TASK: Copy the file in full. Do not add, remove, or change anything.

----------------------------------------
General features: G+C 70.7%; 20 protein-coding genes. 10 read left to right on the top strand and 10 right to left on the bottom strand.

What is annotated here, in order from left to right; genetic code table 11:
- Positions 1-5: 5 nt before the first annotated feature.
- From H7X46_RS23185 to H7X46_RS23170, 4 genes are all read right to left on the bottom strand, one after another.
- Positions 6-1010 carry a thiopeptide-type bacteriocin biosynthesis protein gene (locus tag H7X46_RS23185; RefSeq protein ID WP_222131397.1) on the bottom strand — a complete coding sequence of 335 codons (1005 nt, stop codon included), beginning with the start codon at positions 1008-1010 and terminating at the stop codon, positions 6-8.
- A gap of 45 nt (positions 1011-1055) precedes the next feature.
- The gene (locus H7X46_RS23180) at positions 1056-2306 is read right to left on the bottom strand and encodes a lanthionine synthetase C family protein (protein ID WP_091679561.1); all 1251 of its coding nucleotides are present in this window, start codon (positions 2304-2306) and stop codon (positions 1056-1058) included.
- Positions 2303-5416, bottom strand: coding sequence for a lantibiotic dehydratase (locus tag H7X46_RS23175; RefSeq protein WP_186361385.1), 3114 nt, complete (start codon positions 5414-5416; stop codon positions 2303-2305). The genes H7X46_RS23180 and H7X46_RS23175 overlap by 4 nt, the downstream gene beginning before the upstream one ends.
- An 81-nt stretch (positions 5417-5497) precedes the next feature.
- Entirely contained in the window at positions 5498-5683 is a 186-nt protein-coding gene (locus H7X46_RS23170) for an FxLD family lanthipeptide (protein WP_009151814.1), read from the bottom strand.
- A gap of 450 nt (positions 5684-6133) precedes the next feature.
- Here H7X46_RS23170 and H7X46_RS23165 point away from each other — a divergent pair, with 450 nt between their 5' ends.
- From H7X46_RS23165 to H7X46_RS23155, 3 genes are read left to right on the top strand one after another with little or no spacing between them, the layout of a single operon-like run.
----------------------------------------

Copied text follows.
General features: G+C 70.7%; 20 protein-coding genes. 10 read left to right on the top strand and 10 right to left on the bottom strand.

What is annotated here, in order from left to right; genetic code table 11:
- Positions 1-5: 5 nt before the first annotated feature.
- From H7X46_RS23185 to H7X46_RS23170, 4 genes are all read right to left on the bottom strand, one after another.
- Positions 6-1010 carry a thiopeptide-type bacteriocin biosynthesis protein gene (locus tag H7X46_RS23185; RefSeq protein ID WP_222131397.1) on the bottom strand — a complete coding sequence of 335 codons (1005 nt, stop codon included), beginning with the start codon at positions 1008-1010 and terminating at the stop codon, positions 6-8.
- A gap of 45 nt (positions 1011-1055) precedes the next feature.
- The gene (locus H7X46_RS23180) at positions 1056-2306 is read right to left on the bottom strand and encodes a lanthionine synthetase C family protein (protein ID WP_091679561.1); all 1251 of its coding nucleotides are present in this window, start codon (positions 2304-2306) and stop codon (positions 1056-1058) included.
- Positions 2303-5416, bottom strand: coding sequence for a lantibiotic dehydratase (locus tag H7X46_RS23175; RefSeq protein WP_186361385.1), 3114 nt, complete (start codon positions 5414-5416; stop codon positions 2303-2305). The genes H7X46_RS23180 and H7X46_RS23175 overlap by 4 nt, the downstream gene beginning before the upstream one ends.
- An 81-nt stretch (positions 5417-5497) precedes the next feature.
- Entirely contained in the window at positions 5498-5683 is a 186-nt protein-coding gene (locus H7X46_RS23170) for an FxLD family lanthipeptide (protein WP_009151814.1), read from the bottom strand.
- A gap of 450 nt (positions 5684-6133) precedes the next feature.
- Here H7X46_RS23170 and H7X46_RS23165 point away from each other — a divergent pair, with 450 nt between their 5' ends.
- From H7X46_RS23165 to H7X46_RS23155, 3 genes are read left to right on the top strand one after another with little or no spacing between them, the layout of a single operon-like run.